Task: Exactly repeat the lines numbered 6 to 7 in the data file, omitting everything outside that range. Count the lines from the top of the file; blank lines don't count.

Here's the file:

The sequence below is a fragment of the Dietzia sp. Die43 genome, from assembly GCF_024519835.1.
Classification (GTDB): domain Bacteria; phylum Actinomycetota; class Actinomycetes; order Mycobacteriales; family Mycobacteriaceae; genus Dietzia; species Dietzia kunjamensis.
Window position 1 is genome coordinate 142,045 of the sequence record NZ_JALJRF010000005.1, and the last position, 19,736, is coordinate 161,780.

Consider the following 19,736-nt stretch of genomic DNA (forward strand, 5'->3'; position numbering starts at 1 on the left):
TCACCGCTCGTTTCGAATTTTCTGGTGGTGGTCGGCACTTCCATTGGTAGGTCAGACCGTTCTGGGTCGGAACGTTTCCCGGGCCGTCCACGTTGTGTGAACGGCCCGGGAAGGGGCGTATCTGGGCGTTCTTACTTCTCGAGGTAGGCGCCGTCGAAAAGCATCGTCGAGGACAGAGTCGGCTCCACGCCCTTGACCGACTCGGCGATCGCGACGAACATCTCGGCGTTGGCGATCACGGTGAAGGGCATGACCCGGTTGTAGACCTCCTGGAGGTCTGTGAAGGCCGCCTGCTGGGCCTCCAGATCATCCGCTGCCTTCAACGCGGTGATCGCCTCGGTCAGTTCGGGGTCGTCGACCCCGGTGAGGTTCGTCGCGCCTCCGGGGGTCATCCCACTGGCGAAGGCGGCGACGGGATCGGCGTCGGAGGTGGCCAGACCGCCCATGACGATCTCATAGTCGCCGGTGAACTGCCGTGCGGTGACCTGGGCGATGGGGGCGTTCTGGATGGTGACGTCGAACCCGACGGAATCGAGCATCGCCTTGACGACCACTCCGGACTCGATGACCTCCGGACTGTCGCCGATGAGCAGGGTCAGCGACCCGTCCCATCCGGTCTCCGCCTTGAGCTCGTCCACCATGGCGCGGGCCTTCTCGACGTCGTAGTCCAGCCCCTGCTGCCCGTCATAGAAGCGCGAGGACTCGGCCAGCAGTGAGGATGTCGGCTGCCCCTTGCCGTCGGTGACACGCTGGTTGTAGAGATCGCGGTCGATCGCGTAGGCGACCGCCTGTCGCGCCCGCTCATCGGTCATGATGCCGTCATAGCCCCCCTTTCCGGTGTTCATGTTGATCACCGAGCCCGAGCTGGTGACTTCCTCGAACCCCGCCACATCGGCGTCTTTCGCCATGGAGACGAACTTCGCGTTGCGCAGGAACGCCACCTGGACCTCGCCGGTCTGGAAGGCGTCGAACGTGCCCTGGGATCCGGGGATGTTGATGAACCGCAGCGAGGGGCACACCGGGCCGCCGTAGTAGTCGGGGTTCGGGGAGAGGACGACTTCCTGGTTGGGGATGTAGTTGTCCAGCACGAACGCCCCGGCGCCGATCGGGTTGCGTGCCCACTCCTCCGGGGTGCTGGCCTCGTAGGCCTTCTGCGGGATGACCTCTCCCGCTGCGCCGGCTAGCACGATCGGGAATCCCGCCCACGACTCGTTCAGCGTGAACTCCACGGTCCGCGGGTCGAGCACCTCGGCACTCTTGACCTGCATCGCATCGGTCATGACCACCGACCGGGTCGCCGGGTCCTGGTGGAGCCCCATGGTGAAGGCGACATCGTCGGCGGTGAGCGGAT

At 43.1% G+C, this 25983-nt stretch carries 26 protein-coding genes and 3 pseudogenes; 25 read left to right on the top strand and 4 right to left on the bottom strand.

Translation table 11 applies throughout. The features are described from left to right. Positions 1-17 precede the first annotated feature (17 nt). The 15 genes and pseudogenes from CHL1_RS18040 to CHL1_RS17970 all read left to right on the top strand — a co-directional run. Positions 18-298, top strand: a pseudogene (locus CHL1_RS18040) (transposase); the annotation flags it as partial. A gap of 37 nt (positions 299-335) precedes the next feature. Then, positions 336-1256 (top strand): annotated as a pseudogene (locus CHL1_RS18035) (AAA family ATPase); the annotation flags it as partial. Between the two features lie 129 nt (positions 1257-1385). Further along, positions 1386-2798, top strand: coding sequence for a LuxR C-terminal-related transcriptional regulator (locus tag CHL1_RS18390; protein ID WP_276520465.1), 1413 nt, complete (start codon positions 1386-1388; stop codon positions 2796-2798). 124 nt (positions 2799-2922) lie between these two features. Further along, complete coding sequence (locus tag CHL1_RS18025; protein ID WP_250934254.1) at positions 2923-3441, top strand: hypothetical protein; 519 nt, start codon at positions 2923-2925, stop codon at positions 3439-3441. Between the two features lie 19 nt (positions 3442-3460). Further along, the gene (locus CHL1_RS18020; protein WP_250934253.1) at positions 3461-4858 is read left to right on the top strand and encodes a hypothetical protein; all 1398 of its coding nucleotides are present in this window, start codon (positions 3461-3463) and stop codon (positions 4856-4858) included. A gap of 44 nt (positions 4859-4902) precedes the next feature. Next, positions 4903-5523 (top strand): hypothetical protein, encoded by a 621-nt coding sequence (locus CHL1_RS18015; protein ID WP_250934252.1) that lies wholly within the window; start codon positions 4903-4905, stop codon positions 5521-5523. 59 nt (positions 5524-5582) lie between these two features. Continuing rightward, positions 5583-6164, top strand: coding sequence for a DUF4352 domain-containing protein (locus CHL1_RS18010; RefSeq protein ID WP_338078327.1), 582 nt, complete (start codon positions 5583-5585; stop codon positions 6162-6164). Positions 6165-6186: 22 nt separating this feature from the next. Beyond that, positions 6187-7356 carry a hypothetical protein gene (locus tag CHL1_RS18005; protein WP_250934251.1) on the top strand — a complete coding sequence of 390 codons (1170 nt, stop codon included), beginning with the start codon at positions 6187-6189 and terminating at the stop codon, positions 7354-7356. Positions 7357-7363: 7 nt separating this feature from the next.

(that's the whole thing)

At 43.1% G+C, this 25983-nt stretch carries 26 protein-coding genes and 3 pseudogenes; 25 read left to right on the top strand and 4 right to left on the bottom strand.

Translation table 11 applies throughout. The features are described from left to right. Positions 1-17 precede the first annotated feature (17 nt). The 15 genes and pseudogenes from CHL1_RS18040 to CHL1_RS17970 all read left to right on the top strand — a co-directional run. Positions 18-298, top strand: a pseudogene (locus CHL1_RS18040) (transposase); the annotation flags it as partial. A gap of 37 nt (positions 299-335) precedes the next feature. Then, positions 336-1256 (top strand): annotated as a pseudogene (locus CHL1_RS18035) (AAA family ATPase); the annotation flags it as partial. Between the two features lie 129 nt (positions 1257-1385). Further along, positions 1386-2798, top strand: coding sequence for a LuxR C-terminal-related transcriptional regulator (locus tag CHL1_RS18390; protein ID WP_276520465.1), 1413 nt, complete (start codon positions 1386-1388; stop codon positions 2796-2798). 124 nt (positions 2799-2922) lie between these two features. Further along, complete coding sequence (locus tag CHL1_RS18025; protein ID WP_250934254.1) at positions 2923-3441, top strand: hypothetical protein; 519 nt, start codon at positions 2923-2925, stop codon at positions 3439-3441. Between the two features lie 19 nt (positions 3442-3460). Further along, the gene (locus CHL1_RS18020; protein WP_250934253.1) at positions 3461-4858 is read left to right on the top strand and encodes a hypothetical protein; all 1398 of its coding nucleotides are present in this window, start codon (positions 3461-3463) and stop codon (positions 4856-4858) included. A gap of 44 nt (positions 4859-4902) precedes the next feature. Next, positions 4903-5523 (top strand): hypothetical protein, encoded by a 621-nt coding sequence (locus CHL1_RS18015; protein ID WP_250934252.1) that lies wholly within the window; start codon positions 4903-4905, stop codon positions 5521-5523. 59 nt (positions 5524-5582) lie between these two features. Continuing rightward, positions 5583-6164, top strand: coding sequence for a DUF4352 domain-containing protein (locus CHL1_RS18010; RefSeq protein ID WP_338078327.1), 582 nt, complete (start codon positions 5583-5585; stop codon positions 6162-6164). Positions 6165-6186: 22 nt separating this feature from the next. Beyond that, positions 6187-7356 carry a hypothetical protein gene (locus tag CHL1_RS18005; protein WP_250934251.1) on the top strand — a complete coding sequence of 390 codons (1170 nt, stop codon included), beginning with the start codon at positions 6187-6189 and terminating at the stop codon, positions 7354-7356. Positions 7357-7363: 7 nt separating this feature from the next.